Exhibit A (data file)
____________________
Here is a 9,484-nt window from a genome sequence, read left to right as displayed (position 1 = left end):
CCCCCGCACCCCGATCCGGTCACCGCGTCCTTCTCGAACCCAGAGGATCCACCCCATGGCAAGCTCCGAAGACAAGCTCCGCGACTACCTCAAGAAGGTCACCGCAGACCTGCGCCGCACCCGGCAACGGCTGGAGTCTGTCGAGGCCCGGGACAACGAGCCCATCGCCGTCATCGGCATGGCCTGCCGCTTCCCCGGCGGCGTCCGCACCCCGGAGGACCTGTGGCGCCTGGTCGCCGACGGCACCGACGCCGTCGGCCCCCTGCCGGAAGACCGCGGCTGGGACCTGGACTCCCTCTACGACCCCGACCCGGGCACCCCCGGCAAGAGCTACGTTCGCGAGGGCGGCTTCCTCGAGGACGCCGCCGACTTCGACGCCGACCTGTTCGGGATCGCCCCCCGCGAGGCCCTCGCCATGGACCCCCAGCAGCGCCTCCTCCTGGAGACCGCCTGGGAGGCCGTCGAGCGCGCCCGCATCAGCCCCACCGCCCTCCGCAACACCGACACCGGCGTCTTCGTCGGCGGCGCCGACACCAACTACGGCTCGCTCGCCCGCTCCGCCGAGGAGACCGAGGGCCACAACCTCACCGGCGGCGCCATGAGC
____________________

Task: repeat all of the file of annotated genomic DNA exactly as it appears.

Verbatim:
Here is a 9,484-nt window from a genome sequence, read left to right as displayed (position 1 = left end):
CCCCCGCACCCCGATCCGGTCACCGCGTCCTTCTCGAACCCAGAGGATCCACCCCATGGCAAGCTCCGAAGACAAGCTCCGCGACTACCTCAAGAAGGTCACCGCAGACCTGCGCCGCACCCGGCAACGGCTGGAGTCTGTCGAGGCCCGGGACAACGAGCCCATCGCCGTCATCGGCATGGCCTGCCGCTTCCCCGGCGGCGTCCGCACCCCGGAGGACCTGTGGCGCCTGGTCGCCGACGGCACCGACGCCGTCGGCCCCCTGCCGGAAGACCGCGGCTGGGACCTGGACTCCCTCTACGACCCCGACCCGGGCACCCCCGGCAAGAGCTACGTTCGCGAGGGCGGCTTCCTCGAGGACGCCGCCGACTTCGACGCCGACCTGTTCGGGATCGCCCCCCGCGAGGCCCTCGCCATGGACCCCCAGCAGCGCCTCCTCCTGGAGACCGCCTGGGAGGCCGTCGAGCGCGCCCGCATCAGCCCCACCGCCCTCCGCAACACCGACACCGGCGTCTTCGTCGGCGGCGCCGACACCAACTACGGCTCGCTCGCCCGCTCCGCCGAGGAGACCGAGGGCCACAACCTCACCGGCGGCGCCATGAGC